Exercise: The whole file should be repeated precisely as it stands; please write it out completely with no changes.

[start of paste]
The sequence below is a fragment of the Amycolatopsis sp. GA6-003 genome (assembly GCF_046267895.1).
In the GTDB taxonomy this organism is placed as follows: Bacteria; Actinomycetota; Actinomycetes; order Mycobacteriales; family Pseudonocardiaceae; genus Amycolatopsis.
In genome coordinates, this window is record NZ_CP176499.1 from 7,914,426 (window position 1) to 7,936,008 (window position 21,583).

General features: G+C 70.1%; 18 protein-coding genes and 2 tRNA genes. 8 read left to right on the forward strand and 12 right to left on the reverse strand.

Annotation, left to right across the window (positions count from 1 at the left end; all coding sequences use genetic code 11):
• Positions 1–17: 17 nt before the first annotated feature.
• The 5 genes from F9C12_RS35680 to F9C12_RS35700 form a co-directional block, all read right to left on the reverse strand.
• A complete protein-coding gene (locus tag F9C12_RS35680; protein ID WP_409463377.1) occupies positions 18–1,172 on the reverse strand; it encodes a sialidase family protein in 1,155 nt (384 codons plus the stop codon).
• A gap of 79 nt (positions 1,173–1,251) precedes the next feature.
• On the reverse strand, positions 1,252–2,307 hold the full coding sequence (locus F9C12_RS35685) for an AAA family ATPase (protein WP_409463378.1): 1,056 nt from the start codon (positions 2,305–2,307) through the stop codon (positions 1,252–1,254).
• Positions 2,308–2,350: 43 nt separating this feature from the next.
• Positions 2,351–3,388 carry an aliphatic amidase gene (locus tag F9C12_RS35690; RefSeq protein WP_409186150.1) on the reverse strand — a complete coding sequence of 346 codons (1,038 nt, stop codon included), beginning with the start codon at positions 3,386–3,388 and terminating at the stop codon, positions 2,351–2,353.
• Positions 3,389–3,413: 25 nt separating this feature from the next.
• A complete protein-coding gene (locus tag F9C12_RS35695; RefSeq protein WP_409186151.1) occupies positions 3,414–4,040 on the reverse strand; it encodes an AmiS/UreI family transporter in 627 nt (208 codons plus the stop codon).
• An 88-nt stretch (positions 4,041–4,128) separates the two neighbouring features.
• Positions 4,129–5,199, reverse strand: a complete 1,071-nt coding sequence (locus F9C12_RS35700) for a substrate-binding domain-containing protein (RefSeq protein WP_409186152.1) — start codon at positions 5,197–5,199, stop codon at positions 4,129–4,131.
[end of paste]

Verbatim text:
The sequence below is a fragment of the Amycolatopsis sp. GA6-003 genome (assembly GCF_046267895.1).
In the GTDB taxonomy this organism is placed as follows: Bacteria; Actinomycetota; Actinomycetes; order Mycobacteriales; family Pseudonocardiaceae; genus Amycolatopsis.
In genome coordinates, this window is record NZ_CP176499.1 from 7,914,426 (window position 1) to 7,936,008 (window position 21,583).

General features: G+C 70.1%; 18 protein-coding genes and 2 tRNA genes. 8 read left to right on the forward strand and 12 right to left on the reverse strand.

Annotation, left to right across the window (positions count from 1 at the left end; all coding sequences use genetic code 11):
• Positions 1–17: 17 nt before the first annotated feature.
• The 5 genes from F9C12_RS35680 to F9C12_RS35700 form a co-directional block, all read right to left on the reverse strand.
• A complete protein-coding gene (locus tag F9C12_RS35680; protein ID WP_409463377.1) occupies positions 18–1,172 on the reverse strand; it encodes a sialidase family protein in 1,155 nt (384 codons plus the stop codon).
• A gap of 79 nt (positions 1,173–1,251) precedes the next feature.
• On the reverse strand, positions 1,252–2,307 hold the full coding sequence (locus F9C12_RS35685) for an AAA family ATPase (protein WP_409463378.1): 1,056 nt from the start codon (positions 2,305–2,307) through the stop codon (positions 1,252–1,254).
• Positions 2,308–2,350: 43 nt separating this feature from the next.
• Positions 2,351–3,388 carry an aliphatic amidase gene (locus tag F9C12_RS35690; RefSeq protein WP_409186150.1) on the reverse strand — a complete coding sequence of 346 codons (1,038 nt, stop codon included), beginning with the start codon at positions 3,386–3,388 and terminating at the stop codon, positions 2,351–2,353.
• Positions 3,389–3,413: 25 nt separating this feature from the next.
• A complete protein-coding gene (locus tag F9C12_RS35695; RefSeq protein WP_409186151.1) occupies positions 3,414–4,040 on the reverse strand; it encodes an AmiS/UreI family transporter in 627 nt (208 codons plus the stop codon).
• An 88-nt stretch (positions 4,041–4,128) separates the two neighbouring features.
• Positions 4,129–5,199, reverse strand: a complete 1,071-nt coding sequence (locus F9C12_RS35700) for a substrate-binding domain-containing protein (RefSeq protein WP_409186152.1) — start codon at positions 5,197–5,199, stop codon at positions 4,129–4,131.